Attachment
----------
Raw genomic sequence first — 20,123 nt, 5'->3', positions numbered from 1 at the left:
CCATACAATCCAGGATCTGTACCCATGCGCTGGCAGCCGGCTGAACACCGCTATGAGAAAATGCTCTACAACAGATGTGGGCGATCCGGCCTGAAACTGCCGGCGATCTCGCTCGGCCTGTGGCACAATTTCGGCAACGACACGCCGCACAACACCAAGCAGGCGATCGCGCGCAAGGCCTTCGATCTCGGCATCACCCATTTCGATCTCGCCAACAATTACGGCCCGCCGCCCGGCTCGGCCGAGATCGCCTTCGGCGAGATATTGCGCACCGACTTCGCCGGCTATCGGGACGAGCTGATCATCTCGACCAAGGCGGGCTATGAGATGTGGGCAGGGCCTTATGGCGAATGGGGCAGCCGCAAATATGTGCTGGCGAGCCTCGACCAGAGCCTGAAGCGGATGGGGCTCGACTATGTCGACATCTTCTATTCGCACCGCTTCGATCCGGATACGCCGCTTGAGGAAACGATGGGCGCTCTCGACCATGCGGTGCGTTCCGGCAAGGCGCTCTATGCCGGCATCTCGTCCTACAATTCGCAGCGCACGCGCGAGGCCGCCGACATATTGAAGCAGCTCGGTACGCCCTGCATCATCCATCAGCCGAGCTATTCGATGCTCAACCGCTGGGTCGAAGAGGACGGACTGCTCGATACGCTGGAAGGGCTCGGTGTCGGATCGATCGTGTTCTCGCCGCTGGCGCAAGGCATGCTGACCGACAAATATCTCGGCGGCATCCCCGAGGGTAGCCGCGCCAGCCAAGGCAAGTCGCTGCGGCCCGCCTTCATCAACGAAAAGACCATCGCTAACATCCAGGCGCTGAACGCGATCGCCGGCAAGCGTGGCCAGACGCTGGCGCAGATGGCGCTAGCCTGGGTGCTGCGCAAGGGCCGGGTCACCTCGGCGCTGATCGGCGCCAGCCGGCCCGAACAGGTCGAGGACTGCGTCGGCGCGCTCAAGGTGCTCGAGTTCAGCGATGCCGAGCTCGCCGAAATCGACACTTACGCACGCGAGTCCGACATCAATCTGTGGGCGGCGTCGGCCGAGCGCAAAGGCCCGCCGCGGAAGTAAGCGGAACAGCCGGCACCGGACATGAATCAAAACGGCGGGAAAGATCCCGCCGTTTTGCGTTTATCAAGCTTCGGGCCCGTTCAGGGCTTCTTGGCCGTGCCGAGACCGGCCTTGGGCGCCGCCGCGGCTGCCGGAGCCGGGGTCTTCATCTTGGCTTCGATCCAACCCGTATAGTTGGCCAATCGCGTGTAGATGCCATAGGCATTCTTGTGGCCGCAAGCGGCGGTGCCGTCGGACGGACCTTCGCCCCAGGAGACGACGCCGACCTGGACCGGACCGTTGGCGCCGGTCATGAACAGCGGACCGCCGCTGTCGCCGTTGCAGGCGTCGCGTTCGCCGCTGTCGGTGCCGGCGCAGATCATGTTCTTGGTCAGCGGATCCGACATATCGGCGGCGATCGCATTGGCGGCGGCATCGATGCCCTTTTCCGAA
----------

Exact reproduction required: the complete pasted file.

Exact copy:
Raw genomic sequence first — 20,123 nt, 5'->3', positions numbered from 1 at the left:
CCATACAATCCAGGATCTGTACCCATGCGCTGGCAGCCGGCTGAACACCGCTATGAGAAAATGCTCTACAACAGATGTGGGCGATCCGGCCTGAAACTGCCGGCGATCTCGCTCGGCCTGTGGCACAATTTCGGCAACGACACGCCGCACAACACCAAGCAGGCGATCGCGCGCAAGGCCTTCGATCTCGGCATCACCCATTTCGATCTCGCCAACAATTACGGCCCGCCGCCCGGCTCGGCCGAGATCGCCTTCGGCGAGATATTGCGCACCGACTTCGCCGGCTATCGGGACGAGCTGATCATCTCGACCAAGGCGGGCTATGAGATGTGGGCAGGGCCTTATGGCGAATGGGGCAGCCGCAAATATGTGCTGGCGAGCCTCGACCAGAGCCTGAAGCGGATGGGGCTCGACTATGTCGACATCTTCTATTCGCACCGCTTCGATCCGGATACGCCGCTTGAGGAAACGATGGGCGCTCTCGACCATGCGGTGCGTTCCGGCAAGGCGCTCTATGCCGGCATCTCGTCCTACAATTCGCAGCGCACGCGCGAGGCCGCCGACATATTGAAGCAGCTCGGTACGCCCTGCATCATCCATCAGCCGAGCTATTCGATGCTCAACCGCTGGGTCGAAGAGGACGGACTGCTCGATACGCTGGAAGGGCTCGGTGTCGGATCGATCGTGTTCTCGCCGCTGGCGCAAGGCATGCTGACCGACAAATATCTCGGCGGCATCCCCGAGGGTAGCCGCGCCAGCCAAGGCAAGTCGCTGCGGCCCGCCTTCATCAACGAAAAGACCATCGCTAACATCCAGGCGCTGAACGCGATCGCCGGCAAGCGTGGCCAGACGCTGGCGCAGATGGCGCTAGCCTGGGTGCTGCGCAAGGGCCGGGTCACCTCGGCGCTGATCGGCGCCAGCCGGCCCGAACAGGTCGAGGACTGCGTCGGCGCGCTCAAGGTGCTCGAGTTCAGCGATGCCGAGCTCGCCGAAATCGACACTTACGCACGCGAGTCCGACATCAATCTGTGGGCGGCGTCGGCCGAGCGCAAAGGCCCGCCGCGGAAGTAAGCGGAACAGCCGGCACCGGACATGAATCAAAACGGCGGGAAAGATCCCGCCGTTTTGCGTTTATCAAGCTTCGGGCCCGTTCAGGGCTTCTTGGCCGTGCCGAGACCGGCCTTGGGCGCCGCCGCGGCTGCCGGAGCCGGGGTCTTCATCTTGGCTTCGATCCAACCCGTATAGTTGGCCAATCGCGTGTAGATGCCATAGGCATTCTTGTGGCCGCAAGCGGCGGTGCCGTCGGACGGACCTTCGCCCCAGGAGACGACGCCGACCTGGACCGGACCGTTGGCGCCGGTCATGAACAGCGGACCGCCGCTGTCGCCGTTGCAGGCGTCGCGTTCGCCGCTGTCGGTGCCGGCGCAGATCATGTTCTTGGTCAGCGGATCCGACATATCGGCGGCGATCGCATTGGCGGCGGCATCGATGCCCTTTTCCGAA